soul of the urban indian

Long Before I went to school and learnt about glorious indian history, or read about the Buddha, Mahatma or vedic wisdom, I learnt from an untutored woman, my granny, the essence of morality. Of being good, moral and to conduct myself with self esteem. The rules were simple. I had to respect what I had been given and be nice to people around. Toys had to be shared with my sister and a smile and hello were mandatory to the milkman. If the kid next door was playing on the slide in the neighbourhood park, I had to wait till he finished. The cycle-rickshaw wallah had to be wished 'good morning uncle' with a smile on the way to school, and then it was the peon at the school gates. The fellow human being had to be respected.

Food had to be respected too. Plates had to licked clean, because there were people going hungry elsewhere. Gifts had to be earned. A kind act was always returned with a kinder one. It was what being a 'good boy' was all about. The limits were defined and could not be questioned. There was no room for examining them, dissecting them or even to test their borders. Across the concrete wall, off limits, lay the 'bad boy' image, and that meant punishment. No hugs or kisses from ma or bapa, no chocolates and certainly no gifts. Silence at the dinner table. Nobody would talk to the sinner. The lack of gifts and chocolates would be bearable to a point, but the thought of being unloved or unwanted was too much to take. In school I learnt history, Ashoka's amazing conversion and Puru's glory in defeat. Gandhi's other cheek and Bose's bravado and Mangal Pandey's passion. They were good people, examples of the very things that granny had taught me as a kid. And through it came a realization that I had a responsibility to my country, that of being good. It was my duty and my contribution. It was my pride. Only by trying to be the best that I can be, I could fulfill the promise that came with being an Indian. I was glad I was born here. India was my country and I was proud of it. I would not trade it for the world.

Now I am all grown up into a rational adult. I work with big corporates who pay me well. I honk incessantly on the roads, bully smaller verhicles, swear at them using the filthiest of words with the vilest of tempers, if they try to push their way through. I push too, but thats alright. I will take the advantage if I can. I dont mind causing inconveninence to others if I have to do so in order to get ahead. And I am not in the habit of saying sorry. All that ended a long time back. It was a false pride over a nation of rude, violent animals struggling to get by. I live in the present, and I do what I have to, to exist. Being good does not work anymore, blaming the system does. The system put a traffic light. I jump it. I even start moving before I get the amber lights. The rules say that I need to stay in my lane and put on my blinkers if I want to change, but I dont. I just barge in and barge out. The system put a 'No Parking' sign, but I dont heed that. Hey, sab chalta hai, this is India. I crib about general cleanliness, and still throw my cigarette butt ends around. I chew paan masala and spit on the road. I scream at pedestrians crossing streets and scream at cars when I am walking. I speed like a mad dog when I get an empty stretch, and I hit and run if someone comes in my way. I scream at the traffic cops calling them inefficient, but am always on the lookout to sneak out when he isnt looking. The system says 'Q please', but I dont queue up. Instead, I go and ask the guy at the top of the line to buy me some tickets, or sometimes just try to shamelessly stand at the top of the queue seemingly oblivious of the others waiting in line.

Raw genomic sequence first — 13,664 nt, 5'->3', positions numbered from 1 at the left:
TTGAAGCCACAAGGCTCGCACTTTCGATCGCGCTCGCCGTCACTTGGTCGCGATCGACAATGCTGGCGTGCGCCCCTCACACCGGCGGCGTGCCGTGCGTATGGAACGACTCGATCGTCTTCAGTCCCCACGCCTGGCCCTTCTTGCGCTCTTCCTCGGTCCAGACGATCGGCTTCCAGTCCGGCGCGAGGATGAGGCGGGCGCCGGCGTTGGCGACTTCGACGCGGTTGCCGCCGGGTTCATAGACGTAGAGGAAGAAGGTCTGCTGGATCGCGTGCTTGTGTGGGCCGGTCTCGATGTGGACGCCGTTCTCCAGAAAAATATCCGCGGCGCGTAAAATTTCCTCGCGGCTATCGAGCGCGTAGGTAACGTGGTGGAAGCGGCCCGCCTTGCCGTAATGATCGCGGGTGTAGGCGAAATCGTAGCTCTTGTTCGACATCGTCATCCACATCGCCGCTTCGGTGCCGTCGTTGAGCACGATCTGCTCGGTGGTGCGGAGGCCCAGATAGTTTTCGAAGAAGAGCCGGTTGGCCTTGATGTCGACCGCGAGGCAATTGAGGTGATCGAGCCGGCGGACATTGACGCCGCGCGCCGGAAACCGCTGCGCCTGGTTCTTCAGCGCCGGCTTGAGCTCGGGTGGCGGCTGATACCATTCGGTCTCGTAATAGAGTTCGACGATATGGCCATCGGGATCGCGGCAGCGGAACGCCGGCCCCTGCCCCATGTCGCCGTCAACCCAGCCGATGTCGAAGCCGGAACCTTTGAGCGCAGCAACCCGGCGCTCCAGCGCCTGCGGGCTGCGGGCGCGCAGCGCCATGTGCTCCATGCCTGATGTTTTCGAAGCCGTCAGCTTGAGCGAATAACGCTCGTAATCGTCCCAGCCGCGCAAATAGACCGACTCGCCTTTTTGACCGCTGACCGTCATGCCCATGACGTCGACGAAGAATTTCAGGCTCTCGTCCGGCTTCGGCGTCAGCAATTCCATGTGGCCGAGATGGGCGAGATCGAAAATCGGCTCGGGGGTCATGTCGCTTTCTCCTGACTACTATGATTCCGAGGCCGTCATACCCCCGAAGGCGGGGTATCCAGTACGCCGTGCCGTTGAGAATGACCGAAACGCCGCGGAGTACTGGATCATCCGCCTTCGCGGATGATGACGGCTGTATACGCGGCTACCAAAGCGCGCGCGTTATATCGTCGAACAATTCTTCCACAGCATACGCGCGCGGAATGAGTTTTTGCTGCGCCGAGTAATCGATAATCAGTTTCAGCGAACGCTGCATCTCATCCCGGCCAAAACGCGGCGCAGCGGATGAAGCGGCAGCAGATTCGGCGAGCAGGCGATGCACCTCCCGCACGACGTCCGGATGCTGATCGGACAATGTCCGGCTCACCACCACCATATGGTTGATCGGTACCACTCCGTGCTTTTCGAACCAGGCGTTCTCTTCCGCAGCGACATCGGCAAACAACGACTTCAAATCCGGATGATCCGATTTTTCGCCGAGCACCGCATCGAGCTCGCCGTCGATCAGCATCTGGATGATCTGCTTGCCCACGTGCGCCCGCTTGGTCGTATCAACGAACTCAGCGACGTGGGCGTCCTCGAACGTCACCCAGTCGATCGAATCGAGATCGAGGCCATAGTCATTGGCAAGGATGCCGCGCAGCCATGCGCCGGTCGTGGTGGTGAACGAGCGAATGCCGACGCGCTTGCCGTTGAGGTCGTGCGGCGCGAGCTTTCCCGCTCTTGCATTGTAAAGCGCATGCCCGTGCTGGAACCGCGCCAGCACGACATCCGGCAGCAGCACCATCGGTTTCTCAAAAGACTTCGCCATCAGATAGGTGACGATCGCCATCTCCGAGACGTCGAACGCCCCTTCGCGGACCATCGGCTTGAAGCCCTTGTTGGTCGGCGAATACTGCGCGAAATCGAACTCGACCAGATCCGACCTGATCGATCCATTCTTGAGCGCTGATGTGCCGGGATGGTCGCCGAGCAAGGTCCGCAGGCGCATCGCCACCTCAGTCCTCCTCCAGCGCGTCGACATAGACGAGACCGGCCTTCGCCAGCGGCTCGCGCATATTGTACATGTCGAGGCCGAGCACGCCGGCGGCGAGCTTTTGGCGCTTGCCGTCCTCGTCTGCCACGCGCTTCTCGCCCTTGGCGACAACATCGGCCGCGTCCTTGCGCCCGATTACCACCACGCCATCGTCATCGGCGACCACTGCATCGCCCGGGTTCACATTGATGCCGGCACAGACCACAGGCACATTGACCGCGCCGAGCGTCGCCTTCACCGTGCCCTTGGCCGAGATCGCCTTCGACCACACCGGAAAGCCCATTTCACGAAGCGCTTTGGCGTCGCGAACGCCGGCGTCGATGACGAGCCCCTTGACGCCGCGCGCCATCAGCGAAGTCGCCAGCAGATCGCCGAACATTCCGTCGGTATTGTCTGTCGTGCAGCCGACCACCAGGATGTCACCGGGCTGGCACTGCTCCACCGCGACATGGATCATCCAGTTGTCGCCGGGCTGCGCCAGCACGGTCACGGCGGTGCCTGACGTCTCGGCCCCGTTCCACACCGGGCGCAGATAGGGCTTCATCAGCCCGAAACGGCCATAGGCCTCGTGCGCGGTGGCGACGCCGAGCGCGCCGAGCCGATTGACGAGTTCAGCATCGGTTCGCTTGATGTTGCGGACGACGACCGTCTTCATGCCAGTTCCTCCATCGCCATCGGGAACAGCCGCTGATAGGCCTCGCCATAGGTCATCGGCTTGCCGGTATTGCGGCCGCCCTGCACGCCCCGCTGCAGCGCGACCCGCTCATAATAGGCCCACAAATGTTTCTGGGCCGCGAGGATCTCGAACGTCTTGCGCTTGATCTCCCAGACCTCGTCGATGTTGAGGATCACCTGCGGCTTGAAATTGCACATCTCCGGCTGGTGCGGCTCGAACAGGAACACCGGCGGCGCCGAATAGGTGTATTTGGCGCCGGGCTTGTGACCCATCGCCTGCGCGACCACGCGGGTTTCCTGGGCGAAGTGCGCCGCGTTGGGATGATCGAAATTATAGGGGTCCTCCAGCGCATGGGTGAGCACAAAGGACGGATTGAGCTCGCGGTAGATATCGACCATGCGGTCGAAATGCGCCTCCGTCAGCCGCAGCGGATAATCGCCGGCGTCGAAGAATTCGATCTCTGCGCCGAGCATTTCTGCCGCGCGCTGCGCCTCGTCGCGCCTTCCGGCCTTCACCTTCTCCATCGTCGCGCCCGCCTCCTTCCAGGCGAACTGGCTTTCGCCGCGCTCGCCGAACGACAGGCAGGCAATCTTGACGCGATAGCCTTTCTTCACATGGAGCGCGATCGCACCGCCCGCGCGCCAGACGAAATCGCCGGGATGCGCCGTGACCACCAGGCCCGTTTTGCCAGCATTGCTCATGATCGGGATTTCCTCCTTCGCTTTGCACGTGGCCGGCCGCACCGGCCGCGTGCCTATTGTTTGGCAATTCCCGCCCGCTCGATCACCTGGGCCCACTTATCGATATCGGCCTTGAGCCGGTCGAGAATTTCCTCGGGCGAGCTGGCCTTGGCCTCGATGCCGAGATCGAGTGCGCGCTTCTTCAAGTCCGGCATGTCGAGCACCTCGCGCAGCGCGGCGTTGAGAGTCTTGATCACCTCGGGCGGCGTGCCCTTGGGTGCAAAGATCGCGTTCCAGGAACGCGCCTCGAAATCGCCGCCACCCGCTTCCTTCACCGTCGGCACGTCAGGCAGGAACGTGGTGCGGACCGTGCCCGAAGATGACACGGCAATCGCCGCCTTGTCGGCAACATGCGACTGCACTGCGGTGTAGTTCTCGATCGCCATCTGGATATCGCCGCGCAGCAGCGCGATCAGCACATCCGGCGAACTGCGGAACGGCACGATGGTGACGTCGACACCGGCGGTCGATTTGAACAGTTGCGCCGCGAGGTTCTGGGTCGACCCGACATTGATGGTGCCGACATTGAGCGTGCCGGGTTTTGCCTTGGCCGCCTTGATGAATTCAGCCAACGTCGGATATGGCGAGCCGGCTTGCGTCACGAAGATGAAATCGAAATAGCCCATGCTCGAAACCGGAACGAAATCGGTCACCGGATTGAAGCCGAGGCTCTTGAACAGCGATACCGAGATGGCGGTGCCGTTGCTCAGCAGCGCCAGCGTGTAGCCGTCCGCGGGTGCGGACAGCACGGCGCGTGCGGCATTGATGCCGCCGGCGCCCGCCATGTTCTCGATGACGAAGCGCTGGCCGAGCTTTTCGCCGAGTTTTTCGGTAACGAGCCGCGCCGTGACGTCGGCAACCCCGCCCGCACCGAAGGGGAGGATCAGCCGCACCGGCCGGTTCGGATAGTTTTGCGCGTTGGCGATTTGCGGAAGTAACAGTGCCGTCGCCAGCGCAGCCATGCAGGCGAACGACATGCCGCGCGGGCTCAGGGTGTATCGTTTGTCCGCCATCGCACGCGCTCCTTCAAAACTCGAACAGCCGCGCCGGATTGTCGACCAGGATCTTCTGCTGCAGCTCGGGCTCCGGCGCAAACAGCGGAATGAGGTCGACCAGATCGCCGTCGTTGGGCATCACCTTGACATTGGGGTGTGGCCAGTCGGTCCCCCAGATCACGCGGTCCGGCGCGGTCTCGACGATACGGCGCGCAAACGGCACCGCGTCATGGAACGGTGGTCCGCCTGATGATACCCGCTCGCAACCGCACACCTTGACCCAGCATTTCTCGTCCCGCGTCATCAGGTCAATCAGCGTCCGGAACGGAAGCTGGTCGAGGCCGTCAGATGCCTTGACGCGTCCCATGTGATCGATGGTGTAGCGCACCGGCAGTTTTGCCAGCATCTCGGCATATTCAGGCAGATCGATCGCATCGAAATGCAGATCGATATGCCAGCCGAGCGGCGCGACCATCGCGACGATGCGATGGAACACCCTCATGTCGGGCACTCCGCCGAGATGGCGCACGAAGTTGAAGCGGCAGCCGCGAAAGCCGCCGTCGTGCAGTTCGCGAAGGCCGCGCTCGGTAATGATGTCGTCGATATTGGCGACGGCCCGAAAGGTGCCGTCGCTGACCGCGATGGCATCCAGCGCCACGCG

Are , yahan koi kuch nahin bolta, India hai bhai. You can insult anyone's intelligence. Sab chalta hai. Yeh system hi aisa hai yaar. India mein asia hi hota hai. Hey, this is the way we are, bas aise hi hain hum. Kya karein, India always moves in slow motion. We have lots of other problems to take care of. Cant change it man, just got to endure it. But we are a proud lot. We have a glorious history. Aur waise bhi, so many things are looking up, look at IT industry man….

Aaj kal bahut tough ho gaya hai yaar, Now I want to leave. I want to settle down abroad.

Looks like the only thing of importance that the Great Indian Nation gave me was my passport. The other unimportant things that have been written in history books are for dinner table conversations, needless, thoughtless banters. I will tell my kids to read them anyway, might help them score good grades in examinations. India sucks.

Hell no, I do. I suck. And I have sucked out the 'good' from my country. My granny is dead and my parents are old anyways. Who would know !!

2 Comments

  1. Nice and humourous post. Yes, in South Asia, one thing so good is to get some moral lessons from our elders. I do not know if it happens in other parts of the world too- like not wasting any food for the sake of other people who are starving.

  2. A very well written piece with touch of gentle humour. But I don’t think things have changed so much that you need to remain as ‘unsavory’ as you pretend to be in the public places, all the time. Good people still win.

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